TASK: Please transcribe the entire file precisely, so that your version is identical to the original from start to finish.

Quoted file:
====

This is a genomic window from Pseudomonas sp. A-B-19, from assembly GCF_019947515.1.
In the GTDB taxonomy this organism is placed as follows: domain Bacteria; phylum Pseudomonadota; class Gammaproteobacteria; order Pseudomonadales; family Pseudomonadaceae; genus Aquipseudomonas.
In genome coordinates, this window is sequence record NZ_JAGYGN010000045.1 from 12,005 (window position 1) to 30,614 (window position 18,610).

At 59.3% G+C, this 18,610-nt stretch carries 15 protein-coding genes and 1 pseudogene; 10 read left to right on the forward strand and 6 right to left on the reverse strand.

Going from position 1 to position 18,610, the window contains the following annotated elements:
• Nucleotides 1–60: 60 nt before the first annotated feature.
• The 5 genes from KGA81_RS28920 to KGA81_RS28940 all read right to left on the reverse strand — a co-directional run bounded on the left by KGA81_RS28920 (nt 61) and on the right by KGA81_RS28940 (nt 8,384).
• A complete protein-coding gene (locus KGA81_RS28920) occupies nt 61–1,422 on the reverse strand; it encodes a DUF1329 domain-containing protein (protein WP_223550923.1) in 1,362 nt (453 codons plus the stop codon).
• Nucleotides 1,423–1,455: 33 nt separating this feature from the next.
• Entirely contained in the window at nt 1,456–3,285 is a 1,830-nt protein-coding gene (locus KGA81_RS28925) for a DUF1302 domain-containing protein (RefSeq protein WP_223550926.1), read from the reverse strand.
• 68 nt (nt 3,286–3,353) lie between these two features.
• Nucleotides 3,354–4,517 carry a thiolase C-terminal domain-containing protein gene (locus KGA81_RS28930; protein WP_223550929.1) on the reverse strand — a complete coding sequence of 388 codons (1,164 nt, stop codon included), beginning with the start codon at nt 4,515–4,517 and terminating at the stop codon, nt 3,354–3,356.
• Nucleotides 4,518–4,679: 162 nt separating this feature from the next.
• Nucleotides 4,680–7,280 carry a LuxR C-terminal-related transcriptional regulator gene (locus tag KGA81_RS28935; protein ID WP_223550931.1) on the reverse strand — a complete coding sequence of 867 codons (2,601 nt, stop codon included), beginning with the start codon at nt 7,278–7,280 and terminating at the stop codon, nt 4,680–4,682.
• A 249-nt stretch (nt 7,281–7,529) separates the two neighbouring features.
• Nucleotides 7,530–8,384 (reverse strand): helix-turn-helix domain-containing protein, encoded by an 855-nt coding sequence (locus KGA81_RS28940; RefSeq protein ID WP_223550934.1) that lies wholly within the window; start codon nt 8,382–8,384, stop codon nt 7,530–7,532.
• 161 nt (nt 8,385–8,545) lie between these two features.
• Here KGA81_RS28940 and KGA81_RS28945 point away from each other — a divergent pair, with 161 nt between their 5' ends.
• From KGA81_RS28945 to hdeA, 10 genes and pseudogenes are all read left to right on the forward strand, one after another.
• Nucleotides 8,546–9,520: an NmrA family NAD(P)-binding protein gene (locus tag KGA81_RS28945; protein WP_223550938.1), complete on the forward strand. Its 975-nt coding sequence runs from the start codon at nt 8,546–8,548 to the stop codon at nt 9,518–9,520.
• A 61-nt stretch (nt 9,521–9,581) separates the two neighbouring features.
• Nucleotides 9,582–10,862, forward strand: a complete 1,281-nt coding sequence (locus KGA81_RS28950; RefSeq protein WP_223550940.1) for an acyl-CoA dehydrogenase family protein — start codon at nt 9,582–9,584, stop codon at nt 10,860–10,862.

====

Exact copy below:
This is a genomic window from Pseudomonas sp. A-B-19, from assembly GCF_019947515.1.
In the GTDB taxonomy this organism is placed as follows: domain Bacteria; phylum Pseudomonadota; class Gammaproteobacteria; order Pseudomonadales; family Pseudomonadaceae; genus Aquipseudomonas.
In genome coordinates, this window is sequence record NZ_JAGYGN010000045.1 from 12,005 (window position 1) to 30,614 (window position 18,610).

At 59.3% G+C, this 18,610-nt stretch carries 15 protein-coding genes and 1 pseudogene; 10 read left to right on the forward strand and 6 right to left on the reverse strand.

Going from position 1 to position 18,610, the window contains the following annotated elements:
• Nucleotides 1–60: 60 nt before the first annotated feature.
• The 5 genes from KGA81_RS28920 to KGA81_RS28940 all read right to left on the reverse strand — a co-directional run bounded on the left by KGA81_RS28920 (nt 61) and on the right by KGA81_RS28940 (nt 8,384).
• A complete protein-coding gene (locus KGA81_RS28920) occupies nt 61–1,422 on the reverse strand; it encodes a DUF1329 domain-containing protein (protein WP_223550923.1) in 1,362 nt (453 codons plus the stop codon).
• Nucleotides 1,423–1,455: 33 nt separating this feature from the next.
• Entirely contained in the window at nt 1,456–3,285 is a 1,830-nt protein-coding gene (locus KGA81_RS28925) for a DUF1302 domain-containing protein (RefSeq protein WP_223550926.1), read from the reverse strand.
• 68 nt (nt 3,286–3,353) lie between these two features.
• Nucleotides 3,354–4,517 carry a thiolase C-terminal domain-containing protein gene (locus KGA81_RS28930; protein WP_223550929.1) on the reverse strand — a complete coding sequence of 388 codons (1,164 nt, stop codon included), beginning with the start codon at nt 4,515–4,517 and terminating at the stop codon, nt 3,354–3,356.
• Nucleotides 4,518–4,679: 162 nt separating this feature from the next.
• Nucleotides 4,680–7,280 carry a LuxR C-terminal-related transcriptional regulator gene (locus tag KGA81_RS28935; protein ID WP_223550931.1) on the reverse strand — a complete coding sequence of 867 codons (2,601 nt, stop codon included), beginning with the start codon at nt 7,278–7,280 and terminating at the stop codon, nt 4,680–4,682.
• A 249-nt stretch (nt 7,281–7,529) separates the two neighbouring features.
• Nucleotides 7,530–8,384 (reverse strand): helix-turn-helix domain-containing protein, encoded by an 855-nt coding sequence (locus KGA81_RS28940; RefSeq protein ID WP_223550934.1) that lies wholly within the window; start codon nt 8,382–8,384, stop codon nt 7,530–7,532.
• 161 nt (nt 8,385–8,545) lie between these two features.
• Here KGA81_RS28940 and KGA81_RS28945 point away from each other — a divergent pair, with 161 nt between their 5' ends.
• From KGA81_RS28945 to hdeA, 10 genes and pseudogenes are all read left to right on the forward strand, one after another.
• Nucleotides 8,546–9,520: an NmrA family NAD(P)-binding protein gene (locus tag KGA81_RS28945; protein WP_223550938.1), complete on the forward strand. Its 975-nt coding sequence runs from the start codon at nt 8,546–8,548 to the stop codon at nt 9,518–9,520.
• A 61-nt stretch (nt 9,521–9,581) separates the two neighbouring features.
• Nucleotides 9,582–10,862, forward strand: a complete 1,281-nt coding sequence (locus KGA81_RS28950; RefSeq protein WP_223550940.1) for an acyl-CoA dehydrogenase family protein — start codon at nt 9,582–9,584, stop codon at nt 10,860–10,862.